Approaches and advances in the genetic causes of autoimmune disease and their implications


Genome-wide association studies are transformative in revealing the polygenetic basis of common diseases, with autoimmune diseases leading the charge. Although the field is just over 10 years old, advances in understanding the underlying mechanistic pathways of these conditions, which result from a dense multifactorial blend of genetic, developmental and environmental factors, have already been informative, including insights into therapeutic possibilities. Nevertheless, the challenge of identifying the actual causal genes and pathways and their biological effects on altering disease risk remains for many identified susceptibility regions. It is this fundamental knowledge that will underpin the revolution in patient stratification, the discovery of therapeutic targets and clinical trial design in the next 20 years. Here we outline recent advances in analytical and phenotyping approaches and the emergence of large cohorts with standardized gene-expression data and other phenotypic data that are fueling a bounty of discovery and improved understanding of human physiology.

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Fig. 1: Refining complex disease associations in different cellular activation states via chromatin annotation and chromatin-conformation capture.

Change history

  • 15 April 2020

    An amendment to this paper has been published and can be accessed via a link at the top of the paper.

  • 07 February 2019

    In the version of this article initially published, the bibliographic information for reference 2 was incorrect in the reference list, and reference 2 was cited incorrectly at the end of the second sentence in the second paragraph (“...were identified2.”). The correct reference 2 is as follows: “Kong, A. et al. The nature of nurture: Effects of parental genotypes. Science 359, 424–428 (2018).” The reference that should be cited at the end of the aforementioned sentence, which should be numbered ‘5’ (“...were identified5.”), is as follows: “Okada, Y. et al. Genetics of rheumatoid arthritis contributes to biology and drug discovery. Nature 506, 376–381 (2014).” All subsequent references (5–161) should be renumbered accordingly (6–162) in the list and text. Also, several of the gene symbols in Table 2 were formatted incorrectly (without commas); the correct gene symbols are as follows: column 3 row 13, RBM17, IL2RA; column 3 row 30, DEXI, CLEC16A; column 3 row 39, UBASH3A, ICOSLG; column 4 row 15, PTEN, KLLN; column 4 row 21, CLEC7A, CLEC9A; and column 5 rows 7–9, AL391559.1, ENSG00000238747, RP11-63K6.7, RP3-512E2.2. The errors have been corrected in the HTML and PDF version of the article.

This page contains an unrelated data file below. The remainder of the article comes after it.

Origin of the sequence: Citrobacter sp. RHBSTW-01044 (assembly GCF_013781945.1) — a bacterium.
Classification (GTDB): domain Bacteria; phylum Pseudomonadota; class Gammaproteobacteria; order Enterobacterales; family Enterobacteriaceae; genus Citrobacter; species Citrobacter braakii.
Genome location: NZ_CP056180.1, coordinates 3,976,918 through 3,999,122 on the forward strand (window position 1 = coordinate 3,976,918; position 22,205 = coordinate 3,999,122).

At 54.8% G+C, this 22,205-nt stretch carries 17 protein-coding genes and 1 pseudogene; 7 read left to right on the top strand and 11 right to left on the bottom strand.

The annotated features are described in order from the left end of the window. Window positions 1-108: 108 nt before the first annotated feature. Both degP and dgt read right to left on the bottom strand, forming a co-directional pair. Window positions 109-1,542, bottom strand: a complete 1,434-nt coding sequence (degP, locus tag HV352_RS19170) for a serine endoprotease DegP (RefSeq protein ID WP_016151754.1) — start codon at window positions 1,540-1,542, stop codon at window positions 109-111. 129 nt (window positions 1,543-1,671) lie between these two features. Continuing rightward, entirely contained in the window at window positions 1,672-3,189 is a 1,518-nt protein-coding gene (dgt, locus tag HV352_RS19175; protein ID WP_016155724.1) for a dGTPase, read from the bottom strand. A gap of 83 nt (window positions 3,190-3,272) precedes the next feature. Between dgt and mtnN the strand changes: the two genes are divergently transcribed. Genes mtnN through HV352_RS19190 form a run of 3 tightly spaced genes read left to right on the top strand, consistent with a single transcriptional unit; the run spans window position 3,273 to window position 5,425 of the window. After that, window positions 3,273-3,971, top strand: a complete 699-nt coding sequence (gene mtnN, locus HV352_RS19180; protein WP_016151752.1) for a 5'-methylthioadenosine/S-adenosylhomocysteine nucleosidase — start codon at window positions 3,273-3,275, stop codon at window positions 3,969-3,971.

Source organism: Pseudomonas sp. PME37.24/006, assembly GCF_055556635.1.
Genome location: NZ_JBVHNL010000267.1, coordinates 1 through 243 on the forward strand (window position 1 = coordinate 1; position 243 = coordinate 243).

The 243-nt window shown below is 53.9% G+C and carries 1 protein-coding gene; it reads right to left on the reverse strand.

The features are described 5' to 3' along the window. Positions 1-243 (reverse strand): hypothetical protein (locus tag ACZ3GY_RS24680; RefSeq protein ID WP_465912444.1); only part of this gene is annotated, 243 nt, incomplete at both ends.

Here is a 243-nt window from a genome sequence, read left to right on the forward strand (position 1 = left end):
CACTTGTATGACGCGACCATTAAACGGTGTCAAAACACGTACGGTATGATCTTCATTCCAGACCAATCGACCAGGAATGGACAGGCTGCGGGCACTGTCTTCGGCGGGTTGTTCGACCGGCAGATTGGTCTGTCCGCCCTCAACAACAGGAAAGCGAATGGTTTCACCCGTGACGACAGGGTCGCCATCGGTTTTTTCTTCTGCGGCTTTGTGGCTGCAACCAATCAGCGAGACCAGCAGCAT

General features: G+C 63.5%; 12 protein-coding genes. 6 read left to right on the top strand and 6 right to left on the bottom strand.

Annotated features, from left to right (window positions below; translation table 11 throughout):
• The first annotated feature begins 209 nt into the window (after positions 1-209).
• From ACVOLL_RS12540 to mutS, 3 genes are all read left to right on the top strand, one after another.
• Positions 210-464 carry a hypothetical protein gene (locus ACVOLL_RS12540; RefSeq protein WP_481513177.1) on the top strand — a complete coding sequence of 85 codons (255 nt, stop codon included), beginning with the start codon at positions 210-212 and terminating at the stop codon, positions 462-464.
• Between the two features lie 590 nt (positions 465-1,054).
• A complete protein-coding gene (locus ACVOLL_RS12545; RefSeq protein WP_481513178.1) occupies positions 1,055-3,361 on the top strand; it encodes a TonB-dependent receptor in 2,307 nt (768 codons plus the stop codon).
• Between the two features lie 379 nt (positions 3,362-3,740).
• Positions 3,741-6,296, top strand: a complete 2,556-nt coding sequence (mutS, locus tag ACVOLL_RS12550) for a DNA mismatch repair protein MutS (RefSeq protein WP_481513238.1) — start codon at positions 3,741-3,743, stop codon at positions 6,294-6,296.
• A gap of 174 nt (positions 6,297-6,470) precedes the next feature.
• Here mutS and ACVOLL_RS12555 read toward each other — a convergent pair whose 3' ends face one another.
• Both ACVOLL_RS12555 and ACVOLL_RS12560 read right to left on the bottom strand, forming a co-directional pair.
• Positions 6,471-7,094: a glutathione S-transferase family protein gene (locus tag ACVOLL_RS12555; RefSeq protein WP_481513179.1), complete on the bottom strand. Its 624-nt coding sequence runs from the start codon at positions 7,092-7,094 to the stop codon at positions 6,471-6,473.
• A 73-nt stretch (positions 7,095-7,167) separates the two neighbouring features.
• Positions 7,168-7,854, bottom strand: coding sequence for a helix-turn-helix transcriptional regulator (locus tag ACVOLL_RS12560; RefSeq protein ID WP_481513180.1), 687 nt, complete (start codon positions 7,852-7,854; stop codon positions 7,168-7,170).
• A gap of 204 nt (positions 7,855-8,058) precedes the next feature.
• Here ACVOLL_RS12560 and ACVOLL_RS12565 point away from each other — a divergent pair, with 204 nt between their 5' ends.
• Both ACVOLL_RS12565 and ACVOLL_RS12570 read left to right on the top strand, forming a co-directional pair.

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We thank the JDRF (grant codes 9-2011-253 and 5-SRA-2015-130-A-N) and Wellcome (grant codes 091157 and 107212). O.S.B. is funded by Wellcome (grant code WT107881).

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Inshaw, J.R.J., Cutler, A.J., Burren, O.S. et al. Approaches and advances in the genetic causes of autoimmune disease and their implications. Nat Immunol 19, 674–684 (2018).

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